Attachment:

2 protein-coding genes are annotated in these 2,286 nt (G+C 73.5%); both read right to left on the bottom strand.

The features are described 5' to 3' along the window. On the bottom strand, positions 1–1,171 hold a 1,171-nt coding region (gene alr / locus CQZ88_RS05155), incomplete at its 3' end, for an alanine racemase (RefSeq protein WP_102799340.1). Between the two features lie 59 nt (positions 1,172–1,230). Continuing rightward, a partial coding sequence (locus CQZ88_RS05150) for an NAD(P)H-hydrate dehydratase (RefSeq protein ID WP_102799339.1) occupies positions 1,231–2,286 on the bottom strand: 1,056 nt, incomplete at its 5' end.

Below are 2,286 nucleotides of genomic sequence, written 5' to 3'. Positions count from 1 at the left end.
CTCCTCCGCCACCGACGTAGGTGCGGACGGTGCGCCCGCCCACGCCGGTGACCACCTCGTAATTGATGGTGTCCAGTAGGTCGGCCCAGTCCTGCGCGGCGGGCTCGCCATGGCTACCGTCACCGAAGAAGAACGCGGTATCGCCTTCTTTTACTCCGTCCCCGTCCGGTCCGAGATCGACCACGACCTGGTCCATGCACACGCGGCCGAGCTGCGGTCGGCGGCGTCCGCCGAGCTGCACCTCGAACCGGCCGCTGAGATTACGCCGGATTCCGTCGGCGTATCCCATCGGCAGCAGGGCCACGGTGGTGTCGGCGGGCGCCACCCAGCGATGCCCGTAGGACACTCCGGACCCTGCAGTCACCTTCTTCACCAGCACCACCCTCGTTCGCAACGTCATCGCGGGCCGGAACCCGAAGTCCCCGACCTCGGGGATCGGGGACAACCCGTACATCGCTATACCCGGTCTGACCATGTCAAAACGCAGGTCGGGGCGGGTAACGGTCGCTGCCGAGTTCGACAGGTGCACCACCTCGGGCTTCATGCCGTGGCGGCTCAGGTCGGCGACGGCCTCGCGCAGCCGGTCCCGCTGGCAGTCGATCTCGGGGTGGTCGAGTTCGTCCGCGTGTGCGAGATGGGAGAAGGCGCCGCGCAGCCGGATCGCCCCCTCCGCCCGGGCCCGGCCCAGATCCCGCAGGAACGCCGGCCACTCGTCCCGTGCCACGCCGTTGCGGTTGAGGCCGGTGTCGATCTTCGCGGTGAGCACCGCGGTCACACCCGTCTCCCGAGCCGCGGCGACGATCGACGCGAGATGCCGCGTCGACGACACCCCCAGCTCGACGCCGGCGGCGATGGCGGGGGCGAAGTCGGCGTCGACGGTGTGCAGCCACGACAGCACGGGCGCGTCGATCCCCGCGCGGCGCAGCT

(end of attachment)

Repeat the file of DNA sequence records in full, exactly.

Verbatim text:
2 protein-coding genes are annotated in these 2,286 nt (G+C 73.5%); both read right to left on the bottom strand.

The features are described 5' to 3' along the window. On the bottom strand, positions 1–1,171 hold a 1,171-nt coding region (gene alr / locus CQZ88_RS05155), incomplete at its 3' end, for an alanine racemase (RefSeq protein WP_102799340.1). Between the two features lie 59 nt (positions 1,172–1,230). Continuing rightward, a partial coding sequence (locus CQZ88_RS05150) for an NAD(P)H-hydrate dehydratase (RefSeq protein ID WP_102799339.1) occupies positions 1,231–2,286 on the bottom strand: 1,056 nt, incomplete at its 5' end.

Below are 2,286 nucleotides of genomic sequence, written 5' to 3'. Positions count from 1 at the left end.
CTCCTCCGCCACCGACGTAGGTGCGGACGGTGCGCCCGCCCACGCCGGTGACCACCTCGTAATTGATGGTGTCCAGTAGGTCGGCCCAGTCCTGCGCGGCGGGCTCGCCATGGCTACCGTCACCGAAGAAGAACGCGGTATCGCCTTCTTTTACTCCGTCCCCGTCCGGTCCGAGATCGACCACGACCTGGTCCATGCACACGCGGCCGAGCTGCGGTCGGCGGCGTCCGCCGAGCTGCACCTCGAACCGGCCGCTGAGATTACGCCGGATTCCGTCGGCGTATCCCATCGGCAGCAGGGCCACGGTGGTGTCGGCGGGCGCCACCCAGCGATGCCCGTAGGACACTCCGGACCCTGCAGTCACCTTCTTCACCAGCACCACCCTCGTTCGCAACGTCATCGCGGGCCGGAACCCGAAGTCCCCGACCTCGGGGATCGGGGACAACCCGTACATCGCTATACCCGGTCTGACCATGTCAAAACGCAGGTCGGGGCGGGTAACGGTCGCTGCCGAGTTCGACAGGTGCACCACCTCGGGCTTCATGCCGTGGCGGCTCAGGTCGGCGACGGCCTCGCGCAGCCGGTCCCGCTGGCAGTCGATCTCGGGGTGGTCGAGTTCGTCCGCGTGTGCGAGATGGGAGAAGGCGCCGCGCAGCCGGATCGCCCCCTCCGCCCGGGCCCGGCCCAGATCCCGCAGGAACGCCGGCCACTCGTCCCGTGCCACGCCGTTGCGGTTGAGGCCGGTGTCGATCTTCGCGGTGAGCACCGCGGTCACACCCGTCTCCCGAGCCGCGGCGACGATCGACGCGAGATGCCGCGTCGACGACACCCCCAGCTCGACGCCGGCGGCGATGGCGGGGGCGAAGTCGGCGTCGACGGTGTGCAGCCACGACAGCACGGGCGCGTCGATCCCCGCGCGGCGCAGCT